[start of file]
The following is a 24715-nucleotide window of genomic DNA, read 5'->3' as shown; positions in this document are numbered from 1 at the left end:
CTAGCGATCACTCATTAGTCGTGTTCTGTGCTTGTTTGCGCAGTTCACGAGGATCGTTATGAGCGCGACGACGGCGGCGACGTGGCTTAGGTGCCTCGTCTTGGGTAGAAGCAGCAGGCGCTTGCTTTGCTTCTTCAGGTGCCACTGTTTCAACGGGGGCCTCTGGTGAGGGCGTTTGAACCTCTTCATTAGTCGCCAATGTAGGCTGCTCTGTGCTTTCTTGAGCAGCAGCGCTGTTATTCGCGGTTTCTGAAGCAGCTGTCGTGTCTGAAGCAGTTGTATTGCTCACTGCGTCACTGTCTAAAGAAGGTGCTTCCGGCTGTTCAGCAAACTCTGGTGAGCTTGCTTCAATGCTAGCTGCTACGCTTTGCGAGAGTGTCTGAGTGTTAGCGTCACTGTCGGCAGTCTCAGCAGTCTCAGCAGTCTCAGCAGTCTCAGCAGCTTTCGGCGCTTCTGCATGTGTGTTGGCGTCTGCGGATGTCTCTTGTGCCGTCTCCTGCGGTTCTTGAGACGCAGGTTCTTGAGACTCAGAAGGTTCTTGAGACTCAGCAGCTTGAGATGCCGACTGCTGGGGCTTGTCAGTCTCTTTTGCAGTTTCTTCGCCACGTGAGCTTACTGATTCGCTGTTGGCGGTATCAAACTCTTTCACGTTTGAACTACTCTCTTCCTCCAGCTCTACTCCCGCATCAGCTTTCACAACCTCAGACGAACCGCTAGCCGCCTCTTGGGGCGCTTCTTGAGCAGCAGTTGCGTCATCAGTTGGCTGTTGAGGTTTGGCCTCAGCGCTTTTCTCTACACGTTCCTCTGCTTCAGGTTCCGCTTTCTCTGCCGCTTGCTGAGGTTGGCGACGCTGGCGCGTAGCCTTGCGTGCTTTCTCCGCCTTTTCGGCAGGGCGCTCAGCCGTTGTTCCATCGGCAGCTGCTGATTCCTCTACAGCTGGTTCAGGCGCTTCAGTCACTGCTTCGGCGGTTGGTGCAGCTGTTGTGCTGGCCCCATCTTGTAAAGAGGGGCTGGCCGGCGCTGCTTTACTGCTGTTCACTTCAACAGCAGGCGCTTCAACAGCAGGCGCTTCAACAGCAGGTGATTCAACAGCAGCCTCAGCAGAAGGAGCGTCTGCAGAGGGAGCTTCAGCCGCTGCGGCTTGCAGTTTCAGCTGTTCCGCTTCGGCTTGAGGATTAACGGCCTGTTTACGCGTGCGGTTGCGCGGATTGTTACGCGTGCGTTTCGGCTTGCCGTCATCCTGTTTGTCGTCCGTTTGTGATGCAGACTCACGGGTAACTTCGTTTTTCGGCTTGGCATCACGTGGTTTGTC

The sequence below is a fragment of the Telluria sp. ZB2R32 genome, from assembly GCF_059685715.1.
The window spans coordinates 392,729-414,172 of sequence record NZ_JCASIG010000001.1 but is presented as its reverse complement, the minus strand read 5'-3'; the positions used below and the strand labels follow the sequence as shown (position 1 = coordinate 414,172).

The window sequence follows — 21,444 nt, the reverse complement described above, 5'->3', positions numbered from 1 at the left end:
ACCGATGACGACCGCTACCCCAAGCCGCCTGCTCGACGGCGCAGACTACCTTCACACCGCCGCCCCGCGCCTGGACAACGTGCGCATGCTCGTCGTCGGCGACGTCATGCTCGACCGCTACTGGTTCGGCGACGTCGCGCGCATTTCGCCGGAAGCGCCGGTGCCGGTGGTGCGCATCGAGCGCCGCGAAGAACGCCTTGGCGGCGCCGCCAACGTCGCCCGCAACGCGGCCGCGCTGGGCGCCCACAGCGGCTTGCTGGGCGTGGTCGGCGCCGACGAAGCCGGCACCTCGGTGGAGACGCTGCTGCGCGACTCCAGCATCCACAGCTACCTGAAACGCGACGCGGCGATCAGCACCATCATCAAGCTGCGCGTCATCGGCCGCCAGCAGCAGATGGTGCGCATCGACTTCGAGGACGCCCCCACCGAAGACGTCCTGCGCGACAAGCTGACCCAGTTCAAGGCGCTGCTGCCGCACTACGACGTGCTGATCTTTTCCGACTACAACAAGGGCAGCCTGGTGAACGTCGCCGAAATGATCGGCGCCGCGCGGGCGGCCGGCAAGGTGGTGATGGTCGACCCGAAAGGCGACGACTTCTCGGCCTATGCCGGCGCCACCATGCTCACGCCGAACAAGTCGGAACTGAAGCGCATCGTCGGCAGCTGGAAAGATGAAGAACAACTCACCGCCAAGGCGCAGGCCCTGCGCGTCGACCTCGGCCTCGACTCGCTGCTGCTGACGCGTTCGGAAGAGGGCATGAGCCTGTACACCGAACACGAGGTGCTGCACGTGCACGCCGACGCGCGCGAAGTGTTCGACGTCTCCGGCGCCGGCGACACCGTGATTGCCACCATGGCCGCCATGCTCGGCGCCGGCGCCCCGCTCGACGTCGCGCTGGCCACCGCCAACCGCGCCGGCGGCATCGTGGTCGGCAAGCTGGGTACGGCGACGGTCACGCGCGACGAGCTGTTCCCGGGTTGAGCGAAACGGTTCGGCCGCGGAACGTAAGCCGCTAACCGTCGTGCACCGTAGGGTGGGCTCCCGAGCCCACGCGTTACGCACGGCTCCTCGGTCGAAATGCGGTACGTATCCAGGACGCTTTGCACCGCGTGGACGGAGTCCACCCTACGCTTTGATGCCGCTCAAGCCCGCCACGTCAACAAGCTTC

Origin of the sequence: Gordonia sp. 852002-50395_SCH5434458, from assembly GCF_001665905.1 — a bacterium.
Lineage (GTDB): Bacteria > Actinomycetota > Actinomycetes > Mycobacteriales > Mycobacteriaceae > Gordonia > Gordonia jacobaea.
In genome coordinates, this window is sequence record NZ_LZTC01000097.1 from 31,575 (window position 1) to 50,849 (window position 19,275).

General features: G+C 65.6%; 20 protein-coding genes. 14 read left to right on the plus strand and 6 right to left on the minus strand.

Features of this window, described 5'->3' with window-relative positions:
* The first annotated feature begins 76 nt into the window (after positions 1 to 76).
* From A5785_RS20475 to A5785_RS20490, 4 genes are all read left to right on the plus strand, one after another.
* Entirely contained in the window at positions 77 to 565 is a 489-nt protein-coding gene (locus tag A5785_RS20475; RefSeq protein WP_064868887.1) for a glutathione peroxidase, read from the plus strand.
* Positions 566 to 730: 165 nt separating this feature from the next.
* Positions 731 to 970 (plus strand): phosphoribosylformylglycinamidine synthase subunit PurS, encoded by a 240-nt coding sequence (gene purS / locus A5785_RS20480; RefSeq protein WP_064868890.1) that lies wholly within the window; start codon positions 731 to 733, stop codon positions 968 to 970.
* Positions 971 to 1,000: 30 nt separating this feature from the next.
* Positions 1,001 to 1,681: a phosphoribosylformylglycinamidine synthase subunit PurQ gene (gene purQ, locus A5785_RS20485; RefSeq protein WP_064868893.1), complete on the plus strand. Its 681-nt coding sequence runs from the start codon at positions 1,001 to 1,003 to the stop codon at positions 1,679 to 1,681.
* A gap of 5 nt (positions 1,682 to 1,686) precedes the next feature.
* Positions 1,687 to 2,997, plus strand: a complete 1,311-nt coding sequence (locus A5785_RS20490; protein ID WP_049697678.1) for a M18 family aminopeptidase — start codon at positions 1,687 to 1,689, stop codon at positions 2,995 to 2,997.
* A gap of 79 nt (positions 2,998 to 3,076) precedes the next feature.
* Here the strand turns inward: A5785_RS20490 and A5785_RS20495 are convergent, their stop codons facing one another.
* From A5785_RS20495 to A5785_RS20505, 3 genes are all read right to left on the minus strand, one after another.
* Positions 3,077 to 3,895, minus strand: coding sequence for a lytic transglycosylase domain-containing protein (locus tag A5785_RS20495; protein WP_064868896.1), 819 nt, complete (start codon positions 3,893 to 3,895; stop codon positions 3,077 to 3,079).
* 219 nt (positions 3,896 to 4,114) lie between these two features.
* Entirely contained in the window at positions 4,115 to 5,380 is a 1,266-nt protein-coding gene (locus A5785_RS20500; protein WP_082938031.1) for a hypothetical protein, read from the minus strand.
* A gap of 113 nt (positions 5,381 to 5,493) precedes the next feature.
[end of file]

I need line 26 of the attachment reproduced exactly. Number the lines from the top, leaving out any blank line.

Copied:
* Entirely contained in the window at positions 4,115 to 5,380 is a 1,266-nt protein-coding gene (locus A5785_RS20500; protein WP_082938031.1) for a hypothetical protein, read from the minus strand.